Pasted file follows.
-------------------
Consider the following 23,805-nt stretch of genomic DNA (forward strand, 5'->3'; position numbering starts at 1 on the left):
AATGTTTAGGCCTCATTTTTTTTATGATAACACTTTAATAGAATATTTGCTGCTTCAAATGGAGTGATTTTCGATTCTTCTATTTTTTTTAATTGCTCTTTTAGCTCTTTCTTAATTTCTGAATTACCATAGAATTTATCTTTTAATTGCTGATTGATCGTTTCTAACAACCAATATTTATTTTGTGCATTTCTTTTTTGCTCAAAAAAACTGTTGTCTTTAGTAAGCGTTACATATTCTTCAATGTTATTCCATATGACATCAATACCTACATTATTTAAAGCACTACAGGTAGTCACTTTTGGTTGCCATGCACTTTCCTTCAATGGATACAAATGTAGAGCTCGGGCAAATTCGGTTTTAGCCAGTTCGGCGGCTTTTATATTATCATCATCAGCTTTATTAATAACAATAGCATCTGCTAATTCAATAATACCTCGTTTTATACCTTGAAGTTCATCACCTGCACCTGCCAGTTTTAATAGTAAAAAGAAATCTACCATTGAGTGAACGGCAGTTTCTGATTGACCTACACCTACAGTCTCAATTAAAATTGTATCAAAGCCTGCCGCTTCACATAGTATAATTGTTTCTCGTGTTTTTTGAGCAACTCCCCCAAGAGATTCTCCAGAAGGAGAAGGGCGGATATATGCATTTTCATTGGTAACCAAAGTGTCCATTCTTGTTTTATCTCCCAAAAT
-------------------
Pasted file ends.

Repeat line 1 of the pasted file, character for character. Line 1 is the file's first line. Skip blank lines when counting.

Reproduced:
Consider the following 23,805-nt stretch of genomic DNA (forward strand, 5'->3'; position numbering starts at 1 on the left):